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Native and Contemporary Art 
from the Island in the Indian Ocean, off the South African Coast

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Not much Mauritian modern and contemporary art has been reproduced on stamps, so it was somewhat a sensation when the island decided in 1999 to issue a nice set of modern art stamps showing local (indigenous) art, consisting of four stamps.  They are all shown on this page together with some stamps of the national bird, the dodo, which is also depicted on the corresponding first day cover.  

Hervé Masson was born on 17 January 1919 at Curepipe.  He left Mauritius in 1949 for France where he had a brillant career as an artist.  Many of his paintings were exhibited in prestigious art galleries.  He returned to Mauritius in 1970 and went back to France in 1973, where he continued to exhibit his paintings.  His works of art are found in important collections in France, Netherlands, Germany, USA, Canada and Mexico.  

Mauritius 1999. Hervé Masson "Washer Women". His paintings can also be found at the Musée de Sceaux and Musée d'Art Moderne de Paris. He died in Paris on 13 May 1990 at the age of 71.  The stamp íllustrates "Les Lavandières" and the scene shows ladies washing clothes in a river.  Issued 18th June 1999. 
  • Mauritius 1999.  Hervé Masson:  "Washer Women".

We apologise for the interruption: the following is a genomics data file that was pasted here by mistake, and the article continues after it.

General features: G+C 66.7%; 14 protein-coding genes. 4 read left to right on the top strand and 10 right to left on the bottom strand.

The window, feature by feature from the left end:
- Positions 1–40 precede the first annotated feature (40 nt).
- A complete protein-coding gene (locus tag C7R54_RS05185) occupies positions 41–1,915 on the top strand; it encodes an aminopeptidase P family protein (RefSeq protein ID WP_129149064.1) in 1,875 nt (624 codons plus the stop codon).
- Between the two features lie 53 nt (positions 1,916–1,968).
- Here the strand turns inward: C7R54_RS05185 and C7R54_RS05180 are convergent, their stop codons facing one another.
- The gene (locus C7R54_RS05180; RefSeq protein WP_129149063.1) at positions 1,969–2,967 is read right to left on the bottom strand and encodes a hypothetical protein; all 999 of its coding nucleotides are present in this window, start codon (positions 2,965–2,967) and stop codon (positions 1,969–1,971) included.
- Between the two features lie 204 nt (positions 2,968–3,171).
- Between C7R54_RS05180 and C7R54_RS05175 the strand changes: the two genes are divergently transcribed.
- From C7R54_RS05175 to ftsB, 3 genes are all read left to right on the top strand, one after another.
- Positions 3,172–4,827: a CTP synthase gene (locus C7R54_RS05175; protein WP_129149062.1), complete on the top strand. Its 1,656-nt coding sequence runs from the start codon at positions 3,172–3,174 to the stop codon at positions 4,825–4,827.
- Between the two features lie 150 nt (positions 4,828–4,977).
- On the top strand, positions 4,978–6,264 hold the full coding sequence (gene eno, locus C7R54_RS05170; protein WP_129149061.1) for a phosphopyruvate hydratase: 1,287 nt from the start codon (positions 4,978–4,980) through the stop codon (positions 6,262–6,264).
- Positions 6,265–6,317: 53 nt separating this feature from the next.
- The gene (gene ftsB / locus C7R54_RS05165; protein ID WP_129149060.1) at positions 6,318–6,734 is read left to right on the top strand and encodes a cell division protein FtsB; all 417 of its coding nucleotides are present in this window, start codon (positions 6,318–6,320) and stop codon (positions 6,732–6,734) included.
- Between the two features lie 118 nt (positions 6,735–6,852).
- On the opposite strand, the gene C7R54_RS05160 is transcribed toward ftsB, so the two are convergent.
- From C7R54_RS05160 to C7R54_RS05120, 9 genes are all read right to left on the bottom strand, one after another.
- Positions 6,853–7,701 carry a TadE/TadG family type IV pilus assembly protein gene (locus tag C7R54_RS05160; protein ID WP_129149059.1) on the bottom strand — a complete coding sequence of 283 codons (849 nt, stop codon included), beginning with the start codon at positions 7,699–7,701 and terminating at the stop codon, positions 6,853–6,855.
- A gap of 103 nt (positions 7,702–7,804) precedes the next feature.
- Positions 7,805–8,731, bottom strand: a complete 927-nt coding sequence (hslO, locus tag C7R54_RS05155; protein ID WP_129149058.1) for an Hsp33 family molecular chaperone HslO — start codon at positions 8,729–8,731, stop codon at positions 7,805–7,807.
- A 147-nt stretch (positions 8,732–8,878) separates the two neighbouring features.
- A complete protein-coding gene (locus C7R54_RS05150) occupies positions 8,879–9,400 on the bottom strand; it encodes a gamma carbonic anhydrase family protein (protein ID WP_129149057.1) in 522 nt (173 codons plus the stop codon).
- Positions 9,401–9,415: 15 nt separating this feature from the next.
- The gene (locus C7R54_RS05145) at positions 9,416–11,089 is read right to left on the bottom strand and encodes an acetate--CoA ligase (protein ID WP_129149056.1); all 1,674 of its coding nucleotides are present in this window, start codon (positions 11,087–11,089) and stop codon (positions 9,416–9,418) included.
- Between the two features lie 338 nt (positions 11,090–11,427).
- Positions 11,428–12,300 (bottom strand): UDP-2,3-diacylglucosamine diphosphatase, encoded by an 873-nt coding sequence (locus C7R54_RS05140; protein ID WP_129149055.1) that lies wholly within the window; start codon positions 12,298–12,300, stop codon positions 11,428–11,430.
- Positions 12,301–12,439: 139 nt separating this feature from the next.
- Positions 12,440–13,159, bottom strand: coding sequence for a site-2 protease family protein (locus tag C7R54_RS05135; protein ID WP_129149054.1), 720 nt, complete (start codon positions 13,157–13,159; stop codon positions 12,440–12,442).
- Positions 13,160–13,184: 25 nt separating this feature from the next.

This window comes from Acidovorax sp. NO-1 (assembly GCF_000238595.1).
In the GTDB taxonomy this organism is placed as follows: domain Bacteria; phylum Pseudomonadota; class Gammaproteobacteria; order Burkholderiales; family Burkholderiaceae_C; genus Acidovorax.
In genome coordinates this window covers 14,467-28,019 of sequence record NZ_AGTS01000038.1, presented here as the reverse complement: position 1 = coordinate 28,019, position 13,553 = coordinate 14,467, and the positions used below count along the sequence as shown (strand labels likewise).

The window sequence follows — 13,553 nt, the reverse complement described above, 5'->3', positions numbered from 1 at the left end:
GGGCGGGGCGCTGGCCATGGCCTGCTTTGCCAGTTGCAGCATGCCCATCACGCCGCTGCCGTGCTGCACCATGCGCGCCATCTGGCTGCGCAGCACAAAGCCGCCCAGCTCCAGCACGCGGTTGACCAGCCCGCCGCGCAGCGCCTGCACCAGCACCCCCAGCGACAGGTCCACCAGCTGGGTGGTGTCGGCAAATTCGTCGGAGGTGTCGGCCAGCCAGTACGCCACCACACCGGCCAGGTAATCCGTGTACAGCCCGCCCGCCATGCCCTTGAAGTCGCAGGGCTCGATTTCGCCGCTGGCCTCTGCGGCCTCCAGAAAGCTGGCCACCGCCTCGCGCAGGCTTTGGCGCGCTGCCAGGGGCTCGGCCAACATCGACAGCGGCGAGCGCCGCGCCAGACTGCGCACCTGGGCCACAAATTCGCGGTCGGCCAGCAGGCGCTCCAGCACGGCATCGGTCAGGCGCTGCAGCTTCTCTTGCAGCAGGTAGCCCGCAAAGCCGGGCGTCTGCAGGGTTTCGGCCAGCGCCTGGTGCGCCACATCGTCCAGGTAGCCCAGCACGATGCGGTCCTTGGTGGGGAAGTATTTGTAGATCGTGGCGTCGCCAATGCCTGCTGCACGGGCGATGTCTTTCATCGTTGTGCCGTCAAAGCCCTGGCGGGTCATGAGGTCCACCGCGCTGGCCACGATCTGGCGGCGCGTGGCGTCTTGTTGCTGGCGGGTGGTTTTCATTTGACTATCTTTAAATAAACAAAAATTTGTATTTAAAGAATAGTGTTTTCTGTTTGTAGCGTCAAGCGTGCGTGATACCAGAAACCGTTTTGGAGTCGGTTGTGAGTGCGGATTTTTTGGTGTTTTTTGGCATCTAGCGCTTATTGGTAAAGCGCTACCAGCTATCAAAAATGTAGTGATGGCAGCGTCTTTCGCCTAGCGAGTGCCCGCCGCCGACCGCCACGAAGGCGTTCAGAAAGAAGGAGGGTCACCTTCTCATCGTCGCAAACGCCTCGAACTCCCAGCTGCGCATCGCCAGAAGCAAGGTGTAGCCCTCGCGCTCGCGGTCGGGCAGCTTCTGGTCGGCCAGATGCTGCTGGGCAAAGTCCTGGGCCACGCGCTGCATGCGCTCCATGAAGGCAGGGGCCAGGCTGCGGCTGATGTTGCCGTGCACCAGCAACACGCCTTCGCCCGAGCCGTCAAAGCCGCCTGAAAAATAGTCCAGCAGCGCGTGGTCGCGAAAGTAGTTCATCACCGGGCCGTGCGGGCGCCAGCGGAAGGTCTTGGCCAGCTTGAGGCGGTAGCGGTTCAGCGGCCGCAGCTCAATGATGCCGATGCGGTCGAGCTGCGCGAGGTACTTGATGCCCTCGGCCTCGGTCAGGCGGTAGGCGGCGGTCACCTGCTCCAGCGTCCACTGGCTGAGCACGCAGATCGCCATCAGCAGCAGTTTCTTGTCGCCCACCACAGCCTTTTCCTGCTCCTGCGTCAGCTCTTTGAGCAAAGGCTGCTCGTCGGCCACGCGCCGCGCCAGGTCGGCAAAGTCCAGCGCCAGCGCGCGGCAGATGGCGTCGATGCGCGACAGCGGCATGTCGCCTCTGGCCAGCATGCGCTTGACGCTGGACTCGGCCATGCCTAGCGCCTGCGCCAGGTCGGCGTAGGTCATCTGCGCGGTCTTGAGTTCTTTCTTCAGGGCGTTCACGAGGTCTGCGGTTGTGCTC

Born in 1912 at Villehague, Pamplemousses, Gaëtan de Rosnay studied art in France.  He came back to Mauritius to work in the plantation belonging to his parents.  He joined a group of local artists led by Max Boullé and started his career as an artist. He obtained several prizes for his paintings, among others Le Prix de la Société de Beaux Arts in 1957.  He was one of the founders of the Salon de la Biennale de Paris.  

Some renowned museums of France, Rambouillet and Versailles, own some of his paintings.  He died in 1992 in France at the age of 80.  The stamp features "Le Casino", showing the roulette in the foreground.  Issued 18th June 1999. 
  • Mauritius 1999. Gaétan de Rosnay:  "The Casino". 
Mauritius 1999. Gaétan de Rosnay. "The Casino".

Mauritius 1999. First Day Cover.

Andrée Poilly, born Bécherel, is specially known for her abstract paintings.  She was born on 13 February 1905 and started her career as a teacher.  Her passion for painting led her to join the group of artists consisting, among others, of Hervé Masson and Serge Constantin.  She left Mauritius to emigrate to England, where she exhibited her paintings.  She also made several exhibitions in Canada.  She died on 23 December 1990 in Quebec.  

Mauritius 1999. Andrée Poilly. "The Four Elements". The stamp illustrates "Les Quatre Éléments", an abstract painting, where the four elements of nature, Earth, Fire, Air and Water, are combined to reflect unity in diversity.  Issued 18th June 1999. 
  • Mauritius 1999.  Andrée Poilly:  "The Four Elements".